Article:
About Ella Raidel

About Ella Raidel

Ella Raidel, Ph.D., is a filmmaker, artist and researcher. Since April 2019 she is Assistant Professor at NTU Singapore at ADM School of Art, Design and Media and WKWSCI School of Communication and Information.

In her interdisciplinary work – films, videos, writings – she focuses on the socio-cultural impact of globalization with a focus on urbanization and Asian cinemas. She is interested in reflexive forms of narration in questioning the representation in documentary films. Her film-making corresponds with her writings on Sinophone cinema for researching the poetics in image-making. Her work has been presented and distinguished in numerous international film festivals, exhibitions and biennials. She is the co-editor (with Peng Hsiao-yen) of Altering Archives, The Politics of Memory in Sinophone Cinemas and Image Culture (Routledge Contemporary China Series 2018) and has publicized on Tsai Ming-Liang’s work.

Artistic Research in Film Conference 2021

Artistic Research in Film Conference 2021

International GEECT Conference// Transversal Entanglement // Artistic Research in Film

3-5 June 2021

The freedom of searching the unsearchable in the process of filmmaking as artistic research allows combining different disciplines, such as philosophy, cultural studies, urban studies and film studies to enhance each other’s range of knowledge production. In her ongoing art-based research project, Ella Raidel investigates China’s urban spaces in and through cinema.

The subject investigated is how global capitalism is affecting and haunting the living conditions of our time. In exploring the line between documentary and fiction, Ella Raidel develops a method of performative documentary to create a discursive space in which facts, analyses, commentaries, and references can be woven into one narrative. This research is not only to scrutinize the social reality and to render the social discourse but also to reflect on the convention of filmmaking and its representations. Her new film A PILE OF GHOSTS on Chinese Ghost cities will be released in 2021 and will be the subject of this talk.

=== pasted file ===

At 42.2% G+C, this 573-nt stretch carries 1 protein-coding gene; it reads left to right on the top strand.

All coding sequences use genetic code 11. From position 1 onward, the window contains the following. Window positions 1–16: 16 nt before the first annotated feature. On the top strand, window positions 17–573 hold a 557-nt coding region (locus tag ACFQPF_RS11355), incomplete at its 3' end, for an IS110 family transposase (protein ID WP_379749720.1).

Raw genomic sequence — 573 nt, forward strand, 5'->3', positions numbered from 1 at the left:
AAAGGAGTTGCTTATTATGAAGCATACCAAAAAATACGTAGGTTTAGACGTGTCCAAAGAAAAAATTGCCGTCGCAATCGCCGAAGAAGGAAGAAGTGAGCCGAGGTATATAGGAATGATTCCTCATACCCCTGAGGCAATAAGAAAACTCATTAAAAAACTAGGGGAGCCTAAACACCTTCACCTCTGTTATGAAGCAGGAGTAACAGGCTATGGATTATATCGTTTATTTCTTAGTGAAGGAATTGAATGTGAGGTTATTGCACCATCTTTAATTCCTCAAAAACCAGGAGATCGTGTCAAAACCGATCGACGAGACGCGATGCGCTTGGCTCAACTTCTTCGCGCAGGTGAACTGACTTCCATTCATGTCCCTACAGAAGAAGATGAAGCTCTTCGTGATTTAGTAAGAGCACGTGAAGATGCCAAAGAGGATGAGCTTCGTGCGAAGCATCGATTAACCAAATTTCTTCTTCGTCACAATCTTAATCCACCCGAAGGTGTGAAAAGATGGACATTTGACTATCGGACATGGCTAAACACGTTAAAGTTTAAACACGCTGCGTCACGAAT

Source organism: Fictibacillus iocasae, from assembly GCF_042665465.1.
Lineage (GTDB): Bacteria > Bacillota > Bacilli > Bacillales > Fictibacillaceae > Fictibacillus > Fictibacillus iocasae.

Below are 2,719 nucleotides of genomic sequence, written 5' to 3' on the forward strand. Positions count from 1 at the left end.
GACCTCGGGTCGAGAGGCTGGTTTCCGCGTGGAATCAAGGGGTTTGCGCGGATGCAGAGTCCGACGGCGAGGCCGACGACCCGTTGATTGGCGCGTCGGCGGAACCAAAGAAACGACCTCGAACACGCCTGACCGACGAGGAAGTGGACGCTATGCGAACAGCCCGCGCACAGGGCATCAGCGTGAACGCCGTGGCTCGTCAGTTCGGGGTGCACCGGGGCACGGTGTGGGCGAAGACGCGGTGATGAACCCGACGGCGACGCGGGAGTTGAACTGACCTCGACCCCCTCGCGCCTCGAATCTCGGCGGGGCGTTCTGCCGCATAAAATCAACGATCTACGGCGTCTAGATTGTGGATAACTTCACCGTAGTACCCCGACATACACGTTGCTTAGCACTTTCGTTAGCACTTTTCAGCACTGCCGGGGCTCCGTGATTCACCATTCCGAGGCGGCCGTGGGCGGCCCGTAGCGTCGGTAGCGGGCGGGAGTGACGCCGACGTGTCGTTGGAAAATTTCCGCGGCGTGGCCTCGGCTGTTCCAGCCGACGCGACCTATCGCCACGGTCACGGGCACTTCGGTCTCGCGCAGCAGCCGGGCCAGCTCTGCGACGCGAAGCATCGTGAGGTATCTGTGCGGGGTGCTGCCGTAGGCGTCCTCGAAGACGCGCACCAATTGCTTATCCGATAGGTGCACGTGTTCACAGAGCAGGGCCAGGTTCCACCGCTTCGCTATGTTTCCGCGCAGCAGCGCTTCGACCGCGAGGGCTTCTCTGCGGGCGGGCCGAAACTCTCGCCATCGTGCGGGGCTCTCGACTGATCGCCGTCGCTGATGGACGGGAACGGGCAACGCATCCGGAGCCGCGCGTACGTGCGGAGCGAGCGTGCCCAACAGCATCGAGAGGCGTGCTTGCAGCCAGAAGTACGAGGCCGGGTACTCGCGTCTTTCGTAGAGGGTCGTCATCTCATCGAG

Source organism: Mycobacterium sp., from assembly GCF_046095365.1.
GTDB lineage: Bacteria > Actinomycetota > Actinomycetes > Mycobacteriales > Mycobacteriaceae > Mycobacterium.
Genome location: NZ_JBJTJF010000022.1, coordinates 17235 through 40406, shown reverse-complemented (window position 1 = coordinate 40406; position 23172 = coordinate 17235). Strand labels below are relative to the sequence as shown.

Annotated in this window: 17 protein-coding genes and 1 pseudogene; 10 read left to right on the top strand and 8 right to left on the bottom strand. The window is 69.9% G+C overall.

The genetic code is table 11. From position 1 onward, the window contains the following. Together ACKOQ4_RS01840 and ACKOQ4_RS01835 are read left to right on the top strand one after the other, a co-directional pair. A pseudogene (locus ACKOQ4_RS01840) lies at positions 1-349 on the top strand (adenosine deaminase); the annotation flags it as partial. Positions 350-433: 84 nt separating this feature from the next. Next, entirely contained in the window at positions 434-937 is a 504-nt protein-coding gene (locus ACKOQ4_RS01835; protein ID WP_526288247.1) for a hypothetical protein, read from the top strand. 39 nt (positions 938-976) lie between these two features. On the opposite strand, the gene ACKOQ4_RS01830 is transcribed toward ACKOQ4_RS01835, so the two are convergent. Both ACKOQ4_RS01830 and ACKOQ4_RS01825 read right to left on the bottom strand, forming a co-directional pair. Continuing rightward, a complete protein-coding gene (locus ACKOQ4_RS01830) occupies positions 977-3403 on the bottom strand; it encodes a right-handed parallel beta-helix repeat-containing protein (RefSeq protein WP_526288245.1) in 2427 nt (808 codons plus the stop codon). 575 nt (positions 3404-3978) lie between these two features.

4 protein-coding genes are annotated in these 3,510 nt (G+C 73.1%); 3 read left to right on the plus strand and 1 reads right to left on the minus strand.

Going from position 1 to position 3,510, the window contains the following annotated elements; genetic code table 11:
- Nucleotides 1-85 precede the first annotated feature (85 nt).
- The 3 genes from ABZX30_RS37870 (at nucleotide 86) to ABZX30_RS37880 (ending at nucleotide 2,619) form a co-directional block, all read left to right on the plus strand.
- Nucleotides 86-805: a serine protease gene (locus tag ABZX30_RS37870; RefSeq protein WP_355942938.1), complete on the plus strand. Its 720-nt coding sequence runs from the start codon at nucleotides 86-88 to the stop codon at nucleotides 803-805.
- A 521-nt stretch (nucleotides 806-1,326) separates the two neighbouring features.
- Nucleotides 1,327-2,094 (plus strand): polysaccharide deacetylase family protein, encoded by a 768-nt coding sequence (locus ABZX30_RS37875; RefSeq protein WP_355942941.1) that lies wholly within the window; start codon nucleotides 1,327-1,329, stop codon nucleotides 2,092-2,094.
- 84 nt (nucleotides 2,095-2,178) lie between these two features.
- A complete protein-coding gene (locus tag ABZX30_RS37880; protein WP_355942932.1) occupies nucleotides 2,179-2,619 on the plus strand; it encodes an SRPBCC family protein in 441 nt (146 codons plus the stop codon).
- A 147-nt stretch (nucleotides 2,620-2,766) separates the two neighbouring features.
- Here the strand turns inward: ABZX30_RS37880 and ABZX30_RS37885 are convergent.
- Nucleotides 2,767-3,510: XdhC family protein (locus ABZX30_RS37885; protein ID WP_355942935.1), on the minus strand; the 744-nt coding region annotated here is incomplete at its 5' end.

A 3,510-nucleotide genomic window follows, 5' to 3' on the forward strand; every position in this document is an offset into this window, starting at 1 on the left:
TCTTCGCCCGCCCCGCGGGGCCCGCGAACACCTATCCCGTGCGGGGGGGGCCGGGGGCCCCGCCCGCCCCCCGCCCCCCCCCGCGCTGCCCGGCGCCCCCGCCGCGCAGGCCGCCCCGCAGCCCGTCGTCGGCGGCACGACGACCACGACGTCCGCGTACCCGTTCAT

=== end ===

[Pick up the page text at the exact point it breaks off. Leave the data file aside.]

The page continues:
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Altering Archives

Altering Archives

The Politics of Memory in Sinophone Cinemas and Image Culture-Altering Archives
Edited by Peng Hsiao-yen and Ella Raidel

Routledge Contemporary China Series

The Politics of Memory in Sinophone Cinemas and Image Culture investigates Sinophone films and art projects that express this desire for archiving and reconfiguring the past. Comprising ten chapters, this book brings together contributors from an array of disciplines – artists, filmmakers, curators, film critics, and literary scholars – to grapple with the creative ambiguities of Sinophone cinemas and image culture. Blending eclectic methods of scholarly research, knowledge-making, and art-making into a new discursive space, the chapters address the diverse complexities of the cinematic culture and image production in Sinitic language regions.

With contributions by: Yu-lin Lee, Chen Chieh-jen, Hongjohn Lin, Peng Hsiao-yen, Ella Raidel, Sandy Hsiu-chih Lo, Chris Berry, Lu Xinyu, Agnes S. Schick-Chen, Isabel Wolte

Ruinscapes – Special Issue

Ruinscapes – Special Issue

Publication:

Frontiers of Literary Studies in China, Volume 11, Issue 2
Edited by Tse-Lan Deborah Sang and Chun Zhang

Ella Raidel, “The Exhausted Narrative in Tsai Ming-Liang’s Films”, pages 329-351

This articel sets out to examine the “exhausted narrative” in aesthetic and poetic experience, revealing the affect and effect of Tsai Ming-Liang’s film-making. He is notable for his obsession with ruins, defunct construction sites, abandoned buildings, and film itself as a modern ruin. These sites are a reminder of the alienated subjects within its historical context, a fragmented narrative, and an uncertain or failed future to come, just like the ruin-a chapter of a halted story. Tsai’s films are not only full of ruinous images and bodies, but even the fragmented narratives are ruinous, turning in elliptical circles, aiming toward their morbid ending until their total exhaustion. This cinematic ouroboros ophis will be discussed in two aspects: first, as an aesthetic practice, and second, as the parallelism between the onand off-screen reality of the mode of production and reception in the cinematic experience. The term “exhausted narratives” refers to the processes of writing meta-fiction, as that of “re-orchestrating” and “re-editing” the past with respect to the present, and to inscribing Tsai’s own narrative universe.

http://journal.hep.com.cn/flsc/EN/volumn/volumn_3084.shtml#1

http://booksandjournals.brillonline.com/content/journals/16737423/11/2